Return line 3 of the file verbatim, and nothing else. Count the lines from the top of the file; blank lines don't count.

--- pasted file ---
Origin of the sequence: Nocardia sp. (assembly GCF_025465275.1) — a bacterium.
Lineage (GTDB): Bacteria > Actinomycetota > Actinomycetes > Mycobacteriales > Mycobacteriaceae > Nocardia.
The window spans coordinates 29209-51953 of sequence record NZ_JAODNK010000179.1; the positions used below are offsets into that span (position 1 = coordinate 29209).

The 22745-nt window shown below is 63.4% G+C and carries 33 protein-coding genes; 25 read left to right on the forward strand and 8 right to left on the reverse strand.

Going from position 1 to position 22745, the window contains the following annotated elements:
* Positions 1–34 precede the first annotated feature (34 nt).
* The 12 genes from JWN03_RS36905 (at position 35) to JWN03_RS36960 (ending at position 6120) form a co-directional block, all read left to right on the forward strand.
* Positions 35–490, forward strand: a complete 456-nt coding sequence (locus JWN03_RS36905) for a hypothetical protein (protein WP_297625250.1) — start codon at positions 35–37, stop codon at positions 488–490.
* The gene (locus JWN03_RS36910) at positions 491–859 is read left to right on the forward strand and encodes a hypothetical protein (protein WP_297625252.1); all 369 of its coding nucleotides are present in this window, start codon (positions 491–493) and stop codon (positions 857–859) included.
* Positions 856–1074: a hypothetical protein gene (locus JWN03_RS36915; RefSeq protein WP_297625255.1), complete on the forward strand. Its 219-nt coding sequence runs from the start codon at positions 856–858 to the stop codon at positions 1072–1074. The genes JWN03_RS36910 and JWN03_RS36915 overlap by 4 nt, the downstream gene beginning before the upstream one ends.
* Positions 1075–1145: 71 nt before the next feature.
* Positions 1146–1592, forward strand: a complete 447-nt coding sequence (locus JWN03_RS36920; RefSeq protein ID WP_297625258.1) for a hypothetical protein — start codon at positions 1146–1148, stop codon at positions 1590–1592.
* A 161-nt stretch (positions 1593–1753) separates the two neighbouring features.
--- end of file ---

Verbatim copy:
The window spans coordinates 29209-51953 of sequence record NZ_JAODNK010000179.1; the positions used below are offsets into that span (position 1 = coordinate 29209).